Google “Rigoberto Tiglao,” and No. 1 in the search results is not my own website, rigobertotiglao.com but Rappler’s “Rigoberto Tiglao news and updates,” which contains a list of the news site’s ad hominem arguments against me, its sorry attempts at debunking my reports, like one astonishingly claiming that “foreign funding of media isn’t a problem.” (If it isn’t, why did the Constitution expressly prohibit it?)
What’s going on?
You see, crucial in getting information in the internet is the search engine, the biggest of which is now Google, followed by Bing, Yahoo, ask.com and the new one, duckduckgo. These search engines “crawl” the millions of websites to give you what is purportedly the most relevant and most useful websites (and their postings) on the topic you are researching on.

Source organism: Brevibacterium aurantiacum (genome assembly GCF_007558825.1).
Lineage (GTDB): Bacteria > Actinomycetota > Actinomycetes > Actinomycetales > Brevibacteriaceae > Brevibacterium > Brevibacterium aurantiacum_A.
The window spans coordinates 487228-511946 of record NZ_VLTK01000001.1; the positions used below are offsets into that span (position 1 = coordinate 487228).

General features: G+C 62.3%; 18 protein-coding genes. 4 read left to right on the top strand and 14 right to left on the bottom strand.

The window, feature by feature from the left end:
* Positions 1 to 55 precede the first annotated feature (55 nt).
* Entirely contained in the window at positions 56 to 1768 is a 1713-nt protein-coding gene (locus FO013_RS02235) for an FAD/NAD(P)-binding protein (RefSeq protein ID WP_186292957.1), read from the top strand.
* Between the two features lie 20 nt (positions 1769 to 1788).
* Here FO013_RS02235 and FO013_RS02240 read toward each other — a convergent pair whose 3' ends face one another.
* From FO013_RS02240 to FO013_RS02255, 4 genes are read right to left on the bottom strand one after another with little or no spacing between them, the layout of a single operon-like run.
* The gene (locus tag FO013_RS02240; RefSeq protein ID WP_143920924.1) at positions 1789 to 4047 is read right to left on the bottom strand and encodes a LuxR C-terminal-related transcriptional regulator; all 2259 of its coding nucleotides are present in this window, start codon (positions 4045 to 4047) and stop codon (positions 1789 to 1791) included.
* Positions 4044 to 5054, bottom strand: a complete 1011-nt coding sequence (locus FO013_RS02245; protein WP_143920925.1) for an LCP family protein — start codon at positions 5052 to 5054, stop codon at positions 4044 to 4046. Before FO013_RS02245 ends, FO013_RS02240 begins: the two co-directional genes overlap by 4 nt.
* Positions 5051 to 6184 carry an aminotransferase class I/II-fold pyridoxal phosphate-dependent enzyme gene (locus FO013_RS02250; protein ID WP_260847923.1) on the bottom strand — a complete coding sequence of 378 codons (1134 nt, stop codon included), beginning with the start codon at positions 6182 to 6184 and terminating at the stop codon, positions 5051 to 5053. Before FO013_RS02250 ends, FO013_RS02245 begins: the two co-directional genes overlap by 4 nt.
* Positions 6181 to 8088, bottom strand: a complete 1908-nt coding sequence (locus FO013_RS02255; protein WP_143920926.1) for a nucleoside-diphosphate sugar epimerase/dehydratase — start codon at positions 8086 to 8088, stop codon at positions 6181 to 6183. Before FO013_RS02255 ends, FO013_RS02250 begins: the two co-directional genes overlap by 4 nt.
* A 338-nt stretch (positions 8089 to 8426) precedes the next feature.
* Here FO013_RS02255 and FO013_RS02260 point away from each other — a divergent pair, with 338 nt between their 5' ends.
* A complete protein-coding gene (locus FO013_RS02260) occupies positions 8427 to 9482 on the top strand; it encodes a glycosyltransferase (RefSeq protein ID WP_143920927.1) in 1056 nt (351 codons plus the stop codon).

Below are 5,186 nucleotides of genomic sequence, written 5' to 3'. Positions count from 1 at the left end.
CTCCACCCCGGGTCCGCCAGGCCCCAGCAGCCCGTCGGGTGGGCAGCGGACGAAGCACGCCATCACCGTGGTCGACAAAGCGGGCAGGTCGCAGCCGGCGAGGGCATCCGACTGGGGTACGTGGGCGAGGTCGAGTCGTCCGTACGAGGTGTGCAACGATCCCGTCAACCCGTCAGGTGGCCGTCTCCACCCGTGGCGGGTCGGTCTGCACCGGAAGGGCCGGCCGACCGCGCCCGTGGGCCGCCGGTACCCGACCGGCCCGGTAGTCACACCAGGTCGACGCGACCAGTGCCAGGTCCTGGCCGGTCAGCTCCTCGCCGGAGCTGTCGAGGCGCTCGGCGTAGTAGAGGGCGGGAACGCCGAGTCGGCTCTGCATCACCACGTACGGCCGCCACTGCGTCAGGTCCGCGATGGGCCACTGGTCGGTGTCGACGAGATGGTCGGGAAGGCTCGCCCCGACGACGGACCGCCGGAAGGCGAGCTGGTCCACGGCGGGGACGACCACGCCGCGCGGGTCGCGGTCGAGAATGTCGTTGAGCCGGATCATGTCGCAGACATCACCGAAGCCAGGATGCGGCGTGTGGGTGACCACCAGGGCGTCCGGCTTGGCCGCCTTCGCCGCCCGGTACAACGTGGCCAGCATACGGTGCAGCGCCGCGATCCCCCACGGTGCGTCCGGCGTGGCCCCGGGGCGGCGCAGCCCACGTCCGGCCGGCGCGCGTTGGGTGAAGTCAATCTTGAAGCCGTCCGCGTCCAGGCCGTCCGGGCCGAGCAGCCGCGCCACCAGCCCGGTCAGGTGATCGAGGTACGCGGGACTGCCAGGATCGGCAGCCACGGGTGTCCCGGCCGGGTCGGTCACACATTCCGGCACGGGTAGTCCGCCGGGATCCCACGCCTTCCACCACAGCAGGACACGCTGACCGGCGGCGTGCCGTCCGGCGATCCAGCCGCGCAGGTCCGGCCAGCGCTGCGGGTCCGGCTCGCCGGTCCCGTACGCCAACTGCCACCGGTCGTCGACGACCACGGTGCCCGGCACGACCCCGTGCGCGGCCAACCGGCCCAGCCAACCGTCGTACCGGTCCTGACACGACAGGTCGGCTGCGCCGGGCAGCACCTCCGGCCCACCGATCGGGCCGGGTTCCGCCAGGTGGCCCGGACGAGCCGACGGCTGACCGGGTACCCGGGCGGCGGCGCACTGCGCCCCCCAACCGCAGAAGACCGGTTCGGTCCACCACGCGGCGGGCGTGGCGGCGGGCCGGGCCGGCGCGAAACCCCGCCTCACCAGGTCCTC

Google and other search engines purportedly each have what is called an algorithm — a process or set of rules to be followed — with as many as 200 factors to be considered to generate their search results.
One factor obviously is the number of people reading a particular internet post. For instance, my recent column, “PhD thesis details Ninoy Aquino’s collaboration with Communist Party/NPA” was ranked No. 1 if you google “communists Aquino” since it was most probably read by more than 100,000 people, given its over 40,000 likes.
But the number of viewers is not the only factor. In the case of my column, the fact that the term “communist” and “Aquino” were used in the column’s title boosted it in rankings for relevancy. If I had instead titled my piece as “Opposition leader aided insurgents,” its ranking would have been most probably lower. But these two factors are just among the purportedly 200 factors in Google’s algorithm which, together with each factor’s weighting, is kept secret, and continuously updated in its hope to prevent manipulation of its rankings — which is crucial since advertisers use the rankings to choose sites to advertise in.